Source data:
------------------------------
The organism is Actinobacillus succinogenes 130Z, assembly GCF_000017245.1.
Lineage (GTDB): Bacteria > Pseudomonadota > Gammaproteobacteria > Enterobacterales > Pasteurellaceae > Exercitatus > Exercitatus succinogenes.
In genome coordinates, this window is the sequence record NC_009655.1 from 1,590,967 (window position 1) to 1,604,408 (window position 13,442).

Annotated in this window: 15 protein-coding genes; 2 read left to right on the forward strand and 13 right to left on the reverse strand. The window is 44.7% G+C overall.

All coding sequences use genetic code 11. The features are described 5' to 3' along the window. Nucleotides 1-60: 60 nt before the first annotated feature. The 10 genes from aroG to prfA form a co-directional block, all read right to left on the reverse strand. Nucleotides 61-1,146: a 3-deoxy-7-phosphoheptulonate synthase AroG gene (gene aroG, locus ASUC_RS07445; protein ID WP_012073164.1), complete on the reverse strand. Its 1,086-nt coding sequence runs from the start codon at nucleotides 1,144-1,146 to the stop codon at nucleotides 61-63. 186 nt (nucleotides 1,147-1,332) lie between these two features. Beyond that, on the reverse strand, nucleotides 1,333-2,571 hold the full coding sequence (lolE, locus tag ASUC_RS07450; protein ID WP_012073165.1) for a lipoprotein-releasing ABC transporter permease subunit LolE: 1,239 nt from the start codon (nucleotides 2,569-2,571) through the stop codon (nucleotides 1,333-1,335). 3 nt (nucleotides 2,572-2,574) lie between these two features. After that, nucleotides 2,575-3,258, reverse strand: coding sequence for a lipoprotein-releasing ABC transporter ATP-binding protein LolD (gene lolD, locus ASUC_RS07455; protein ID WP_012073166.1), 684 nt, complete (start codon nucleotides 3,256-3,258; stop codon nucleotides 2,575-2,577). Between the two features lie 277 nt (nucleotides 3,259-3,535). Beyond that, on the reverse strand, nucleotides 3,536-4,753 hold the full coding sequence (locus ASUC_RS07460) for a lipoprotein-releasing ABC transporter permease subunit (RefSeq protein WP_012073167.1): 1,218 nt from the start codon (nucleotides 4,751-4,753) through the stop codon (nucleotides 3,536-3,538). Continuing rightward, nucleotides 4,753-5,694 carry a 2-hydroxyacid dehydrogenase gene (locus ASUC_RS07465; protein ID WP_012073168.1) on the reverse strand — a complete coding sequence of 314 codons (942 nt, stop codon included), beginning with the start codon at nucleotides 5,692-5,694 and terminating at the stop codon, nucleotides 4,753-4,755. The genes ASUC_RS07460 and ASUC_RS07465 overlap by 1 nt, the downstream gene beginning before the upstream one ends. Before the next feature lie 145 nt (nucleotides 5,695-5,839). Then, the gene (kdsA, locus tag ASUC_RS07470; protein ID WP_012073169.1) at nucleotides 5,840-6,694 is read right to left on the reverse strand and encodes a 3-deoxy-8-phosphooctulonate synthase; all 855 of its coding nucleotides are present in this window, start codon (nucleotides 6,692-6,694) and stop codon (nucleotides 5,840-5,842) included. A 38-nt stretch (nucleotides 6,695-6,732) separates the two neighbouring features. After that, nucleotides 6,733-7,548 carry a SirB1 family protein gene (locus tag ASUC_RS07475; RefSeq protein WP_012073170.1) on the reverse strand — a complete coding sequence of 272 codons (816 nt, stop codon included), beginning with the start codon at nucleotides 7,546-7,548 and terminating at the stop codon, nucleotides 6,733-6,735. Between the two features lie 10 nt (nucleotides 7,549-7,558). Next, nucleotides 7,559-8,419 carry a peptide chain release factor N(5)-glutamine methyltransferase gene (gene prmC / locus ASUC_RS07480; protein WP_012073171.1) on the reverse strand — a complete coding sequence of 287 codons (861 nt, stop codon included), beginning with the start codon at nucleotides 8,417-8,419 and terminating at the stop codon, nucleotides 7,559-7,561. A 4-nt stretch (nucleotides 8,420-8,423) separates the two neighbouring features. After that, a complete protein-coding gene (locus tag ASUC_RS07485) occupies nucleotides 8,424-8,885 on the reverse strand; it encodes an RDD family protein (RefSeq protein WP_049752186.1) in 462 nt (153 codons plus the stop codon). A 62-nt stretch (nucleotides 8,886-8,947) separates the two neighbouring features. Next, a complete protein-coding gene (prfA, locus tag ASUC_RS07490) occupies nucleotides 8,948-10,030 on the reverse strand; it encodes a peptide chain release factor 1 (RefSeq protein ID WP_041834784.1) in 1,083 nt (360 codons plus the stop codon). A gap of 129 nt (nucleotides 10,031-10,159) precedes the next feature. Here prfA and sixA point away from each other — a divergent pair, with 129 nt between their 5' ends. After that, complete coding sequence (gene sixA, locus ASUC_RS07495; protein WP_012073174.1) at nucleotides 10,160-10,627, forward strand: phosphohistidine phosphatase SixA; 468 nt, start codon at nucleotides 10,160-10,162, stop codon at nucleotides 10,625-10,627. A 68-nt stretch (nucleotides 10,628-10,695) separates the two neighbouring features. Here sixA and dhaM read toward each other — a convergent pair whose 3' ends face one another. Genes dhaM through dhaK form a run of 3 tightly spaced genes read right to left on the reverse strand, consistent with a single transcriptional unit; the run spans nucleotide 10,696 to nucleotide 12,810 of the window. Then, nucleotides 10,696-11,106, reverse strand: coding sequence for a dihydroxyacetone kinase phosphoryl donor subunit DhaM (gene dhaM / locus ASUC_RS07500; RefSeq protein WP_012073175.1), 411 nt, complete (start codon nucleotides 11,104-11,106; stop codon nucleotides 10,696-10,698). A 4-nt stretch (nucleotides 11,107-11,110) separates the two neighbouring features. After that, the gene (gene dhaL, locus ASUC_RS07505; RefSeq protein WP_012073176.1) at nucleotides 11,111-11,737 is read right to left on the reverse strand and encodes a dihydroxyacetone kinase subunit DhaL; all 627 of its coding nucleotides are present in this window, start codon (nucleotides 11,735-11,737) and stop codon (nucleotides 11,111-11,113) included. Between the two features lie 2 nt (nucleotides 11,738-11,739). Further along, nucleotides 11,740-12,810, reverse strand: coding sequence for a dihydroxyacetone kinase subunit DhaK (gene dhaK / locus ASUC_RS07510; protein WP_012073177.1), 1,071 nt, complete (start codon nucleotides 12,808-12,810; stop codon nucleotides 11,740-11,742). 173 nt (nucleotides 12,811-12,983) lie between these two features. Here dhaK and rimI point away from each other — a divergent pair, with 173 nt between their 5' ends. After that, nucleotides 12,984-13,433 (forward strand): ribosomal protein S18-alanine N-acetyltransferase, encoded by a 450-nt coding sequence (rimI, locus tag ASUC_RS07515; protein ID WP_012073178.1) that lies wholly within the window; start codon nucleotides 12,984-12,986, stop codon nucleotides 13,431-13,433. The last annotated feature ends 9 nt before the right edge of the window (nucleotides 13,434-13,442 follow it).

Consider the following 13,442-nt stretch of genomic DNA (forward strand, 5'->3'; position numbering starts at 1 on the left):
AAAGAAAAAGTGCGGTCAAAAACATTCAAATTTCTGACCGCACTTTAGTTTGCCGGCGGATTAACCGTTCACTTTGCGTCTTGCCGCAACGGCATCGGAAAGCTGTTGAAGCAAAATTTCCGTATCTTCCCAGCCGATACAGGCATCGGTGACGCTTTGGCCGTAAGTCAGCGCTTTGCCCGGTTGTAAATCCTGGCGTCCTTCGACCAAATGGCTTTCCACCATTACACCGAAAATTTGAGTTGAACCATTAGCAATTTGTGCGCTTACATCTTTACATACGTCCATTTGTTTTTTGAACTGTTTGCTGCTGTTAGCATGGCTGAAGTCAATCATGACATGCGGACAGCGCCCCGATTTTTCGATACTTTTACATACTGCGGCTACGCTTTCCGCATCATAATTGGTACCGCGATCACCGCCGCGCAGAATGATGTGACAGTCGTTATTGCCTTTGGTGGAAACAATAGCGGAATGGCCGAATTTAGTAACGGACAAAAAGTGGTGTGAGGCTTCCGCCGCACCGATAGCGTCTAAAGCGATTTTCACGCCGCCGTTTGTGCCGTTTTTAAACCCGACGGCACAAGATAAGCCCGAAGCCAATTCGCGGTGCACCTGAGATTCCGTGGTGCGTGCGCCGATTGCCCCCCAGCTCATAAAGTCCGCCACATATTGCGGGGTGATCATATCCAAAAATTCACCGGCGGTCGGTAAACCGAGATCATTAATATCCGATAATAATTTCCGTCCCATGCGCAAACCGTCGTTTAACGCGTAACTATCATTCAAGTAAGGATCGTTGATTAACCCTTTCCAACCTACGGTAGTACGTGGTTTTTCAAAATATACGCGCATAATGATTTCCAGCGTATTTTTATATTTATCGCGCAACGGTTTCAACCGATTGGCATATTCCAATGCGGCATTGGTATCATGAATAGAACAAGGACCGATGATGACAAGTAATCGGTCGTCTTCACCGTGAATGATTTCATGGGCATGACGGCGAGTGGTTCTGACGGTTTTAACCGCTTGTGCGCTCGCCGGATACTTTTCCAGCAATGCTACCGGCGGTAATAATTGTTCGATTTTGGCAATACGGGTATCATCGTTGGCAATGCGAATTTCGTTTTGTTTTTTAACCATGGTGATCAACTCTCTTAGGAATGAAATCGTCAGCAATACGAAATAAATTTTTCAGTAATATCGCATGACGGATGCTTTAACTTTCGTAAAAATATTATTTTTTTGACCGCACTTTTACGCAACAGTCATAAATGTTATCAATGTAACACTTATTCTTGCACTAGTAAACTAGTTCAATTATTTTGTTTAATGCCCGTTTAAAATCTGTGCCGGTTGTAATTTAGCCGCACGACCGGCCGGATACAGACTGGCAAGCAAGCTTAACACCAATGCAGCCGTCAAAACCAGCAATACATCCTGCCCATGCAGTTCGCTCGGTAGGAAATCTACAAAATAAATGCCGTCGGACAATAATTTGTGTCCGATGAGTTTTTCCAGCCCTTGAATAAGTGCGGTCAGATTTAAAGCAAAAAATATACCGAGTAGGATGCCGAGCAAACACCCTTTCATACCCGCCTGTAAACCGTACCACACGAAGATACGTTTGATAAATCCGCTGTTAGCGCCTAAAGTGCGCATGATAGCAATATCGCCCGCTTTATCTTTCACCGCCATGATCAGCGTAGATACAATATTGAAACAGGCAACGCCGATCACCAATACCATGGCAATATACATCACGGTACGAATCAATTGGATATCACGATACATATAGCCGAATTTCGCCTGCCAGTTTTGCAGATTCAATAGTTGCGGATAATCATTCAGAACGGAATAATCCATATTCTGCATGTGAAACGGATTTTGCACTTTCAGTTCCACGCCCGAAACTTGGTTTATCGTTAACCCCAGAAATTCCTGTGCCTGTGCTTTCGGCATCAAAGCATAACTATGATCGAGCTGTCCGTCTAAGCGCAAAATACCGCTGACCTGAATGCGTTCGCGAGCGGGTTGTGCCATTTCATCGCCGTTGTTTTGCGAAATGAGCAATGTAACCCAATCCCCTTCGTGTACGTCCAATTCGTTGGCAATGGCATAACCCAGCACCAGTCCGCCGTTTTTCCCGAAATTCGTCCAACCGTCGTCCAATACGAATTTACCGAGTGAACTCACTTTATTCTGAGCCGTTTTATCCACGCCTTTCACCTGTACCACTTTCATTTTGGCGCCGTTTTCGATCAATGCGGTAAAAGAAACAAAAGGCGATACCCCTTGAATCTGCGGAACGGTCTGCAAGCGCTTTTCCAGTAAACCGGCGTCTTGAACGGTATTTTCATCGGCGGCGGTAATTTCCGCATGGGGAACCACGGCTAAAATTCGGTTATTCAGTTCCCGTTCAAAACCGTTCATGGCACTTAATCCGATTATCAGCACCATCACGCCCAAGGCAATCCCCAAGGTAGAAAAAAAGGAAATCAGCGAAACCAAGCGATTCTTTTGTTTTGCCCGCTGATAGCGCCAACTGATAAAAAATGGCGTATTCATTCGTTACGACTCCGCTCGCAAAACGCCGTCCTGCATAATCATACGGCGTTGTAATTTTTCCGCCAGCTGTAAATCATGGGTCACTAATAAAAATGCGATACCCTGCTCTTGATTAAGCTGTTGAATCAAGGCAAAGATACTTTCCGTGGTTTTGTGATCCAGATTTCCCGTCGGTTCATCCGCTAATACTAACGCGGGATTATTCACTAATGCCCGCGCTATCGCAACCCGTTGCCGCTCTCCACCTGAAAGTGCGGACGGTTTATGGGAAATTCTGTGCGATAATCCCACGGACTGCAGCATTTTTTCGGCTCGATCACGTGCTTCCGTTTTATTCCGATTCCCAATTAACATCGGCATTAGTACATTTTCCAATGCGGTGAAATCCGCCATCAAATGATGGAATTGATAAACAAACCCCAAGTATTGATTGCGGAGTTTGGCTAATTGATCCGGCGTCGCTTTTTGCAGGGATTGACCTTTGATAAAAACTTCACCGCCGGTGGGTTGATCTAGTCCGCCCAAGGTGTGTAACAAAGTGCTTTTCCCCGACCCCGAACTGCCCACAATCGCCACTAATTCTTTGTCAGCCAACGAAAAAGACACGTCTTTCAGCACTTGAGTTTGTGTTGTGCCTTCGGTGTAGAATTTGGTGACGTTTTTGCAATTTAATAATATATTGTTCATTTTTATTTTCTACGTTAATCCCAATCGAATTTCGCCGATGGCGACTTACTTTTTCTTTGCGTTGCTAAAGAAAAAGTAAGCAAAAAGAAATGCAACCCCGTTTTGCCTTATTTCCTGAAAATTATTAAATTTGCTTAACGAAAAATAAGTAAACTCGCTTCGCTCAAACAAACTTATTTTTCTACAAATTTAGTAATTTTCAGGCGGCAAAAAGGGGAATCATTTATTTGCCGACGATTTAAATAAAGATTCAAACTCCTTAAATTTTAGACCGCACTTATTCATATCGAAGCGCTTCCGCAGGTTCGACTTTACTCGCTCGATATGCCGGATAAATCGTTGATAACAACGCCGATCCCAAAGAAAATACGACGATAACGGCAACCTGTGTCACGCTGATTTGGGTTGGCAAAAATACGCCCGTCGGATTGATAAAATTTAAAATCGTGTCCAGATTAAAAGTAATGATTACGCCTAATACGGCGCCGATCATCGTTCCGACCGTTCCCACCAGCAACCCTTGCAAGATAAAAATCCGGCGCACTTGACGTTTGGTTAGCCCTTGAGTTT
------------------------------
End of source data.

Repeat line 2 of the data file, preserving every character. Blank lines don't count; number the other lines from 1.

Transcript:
Lineage (GTDB): Bacteria > Pseudomonadota > Gammaproteobacteria > Enterobacterales > Pasteurellaceae > Exercitatus > Exercitatus succinogenes.